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I'm taking D3 daily and I'm confused about the DV % that are indicated on the bottles. Why are they so huge? The 2010 recommended daily allowance (RDA) is 600 IU for those 1-70 years of age. So why so many brands offer 5000 – 10000 UI (1250-2500% Daily Value) per pill? The instruction on the bottle suggests I take one pill daily. I'm positively confused. Could you please clear up this issue for me?

Asked by  crowd on May 25, 2017

Answers
  •  crowd on

    See title

    Answered by  crowd on
  •  IAW on

    The basic problem (short answer) is the RDA is set by the government. Right now the government is “choosing to ignore” the Vitamin D studies and research that absolutely show the following. To keep the human body “healthy”, we all need to take more than the present RDA or get the correct amount of sunshine. The present RDA was based on how much we needed for bone health BUT even this amount is no longer holding true. Research and studies show that Vitamin D is not just for bone health. We now know that it is needed for a healthy immune system and that it helps to repair “genes” and these are just a few things. We know that if a human does not maintain a Vitamin D level of at least 40ng/ml, their chances for cancers and autoimmune disease rises “dramatically”.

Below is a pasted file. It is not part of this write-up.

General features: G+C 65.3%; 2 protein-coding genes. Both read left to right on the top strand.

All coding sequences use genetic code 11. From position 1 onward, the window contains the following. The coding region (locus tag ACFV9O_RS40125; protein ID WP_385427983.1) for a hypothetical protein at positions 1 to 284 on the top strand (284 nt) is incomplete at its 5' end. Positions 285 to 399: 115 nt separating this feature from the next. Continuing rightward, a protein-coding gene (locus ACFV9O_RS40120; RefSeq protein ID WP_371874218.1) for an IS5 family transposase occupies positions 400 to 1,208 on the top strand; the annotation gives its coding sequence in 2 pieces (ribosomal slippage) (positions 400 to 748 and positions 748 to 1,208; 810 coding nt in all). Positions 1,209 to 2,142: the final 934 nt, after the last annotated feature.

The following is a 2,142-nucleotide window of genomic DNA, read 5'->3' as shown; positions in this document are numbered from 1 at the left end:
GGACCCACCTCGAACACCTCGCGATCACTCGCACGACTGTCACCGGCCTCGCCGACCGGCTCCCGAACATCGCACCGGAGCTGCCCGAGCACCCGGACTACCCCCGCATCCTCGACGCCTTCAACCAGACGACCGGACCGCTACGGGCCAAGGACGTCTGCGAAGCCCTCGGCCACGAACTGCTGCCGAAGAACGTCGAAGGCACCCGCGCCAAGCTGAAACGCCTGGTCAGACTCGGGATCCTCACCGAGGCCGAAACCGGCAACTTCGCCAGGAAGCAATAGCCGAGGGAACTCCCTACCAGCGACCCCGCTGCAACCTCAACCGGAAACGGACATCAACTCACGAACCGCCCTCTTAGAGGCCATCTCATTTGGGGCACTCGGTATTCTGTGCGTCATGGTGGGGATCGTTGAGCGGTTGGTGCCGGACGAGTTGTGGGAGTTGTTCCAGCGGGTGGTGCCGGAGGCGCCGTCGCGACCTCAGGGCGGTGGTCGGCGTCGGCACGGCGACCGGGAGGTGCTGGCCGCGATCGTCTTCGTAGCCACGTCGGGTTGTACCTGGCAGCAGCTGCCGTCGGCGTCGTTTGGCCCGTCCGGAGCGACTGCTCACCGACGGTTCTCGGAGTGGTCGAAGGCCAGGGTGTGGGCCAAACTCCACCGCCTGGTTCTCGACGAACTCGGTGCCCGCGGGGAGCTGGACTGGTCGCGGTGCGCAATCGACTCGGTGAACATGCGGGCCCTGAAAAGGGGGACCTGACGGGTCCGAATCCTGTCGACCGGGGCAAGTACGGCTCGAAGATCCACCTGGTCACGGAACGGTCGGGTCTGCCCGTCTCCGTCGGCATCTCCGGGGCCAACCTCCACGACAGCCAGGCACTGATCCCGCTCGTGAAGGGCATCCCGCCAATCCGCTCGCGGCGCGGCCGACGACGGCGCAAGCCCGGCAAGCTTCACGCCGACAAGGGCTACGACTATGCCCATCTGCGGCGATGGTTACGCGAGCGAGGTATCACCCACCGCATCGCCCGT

So the “actual” experts on Vitamin D promote anywhere from 4000-10,000iu a day. We here at the VDC promote no less than 5000iu a day. That is what it usually takes for an average weight person of 150lbs to maintain a blood level of 50ng/ml. It could really take more or a little less and that is why we also promote checking your blood level. If you already have a disease, you may need even more.
    If you have any more questions, just ask!

    Answered by  IAW on
  •  crowd on

    IAW, thank you very much for your answer, you made it pretty clear.

    I also supplement B12 on a regular basis, and it’s quite the same with the daily values here – at least 1000 mcg = 16666% DV per pill or more.
    Do you think the reason with “overdosing” here could be the same?
    I do realize it’s not exactly your profile, but I asked this question about D3 doses on some other forums, yet you were the only one to answer. So if you happen to have any info about B12, it will be highly appreciated.
    Thank you very much for your work!

    Answered by  crowd on
  •  IAW on

    I have never researched B12 in depth but know the following. In many other countries the acceptable “low end” for a blood level for B12 is higher than the USA. (If the USA is where you live.) Meaning the low end starts at 450-500 in other countries. So they must have had some information that indicated higher is better.
    I also know that many people that come to the Q and A and said they were diagnosed with a Vitamin D3 deficiency were also diagnosed with a B12 deficiency. Right now I don’t believe there is a study that connects the two. (Lack of Vitamin D can cause anemia and also a lack of B12.)
    The next thing “I wonder about” (and I am not a doctor or scientist) if research and studies were done with “so called” healthy people and we now know that just about everyone is D deficient, then could any of that then change the conclusions or “amounts” we have reached in the past for “other things”.

    Answered by  IAW on

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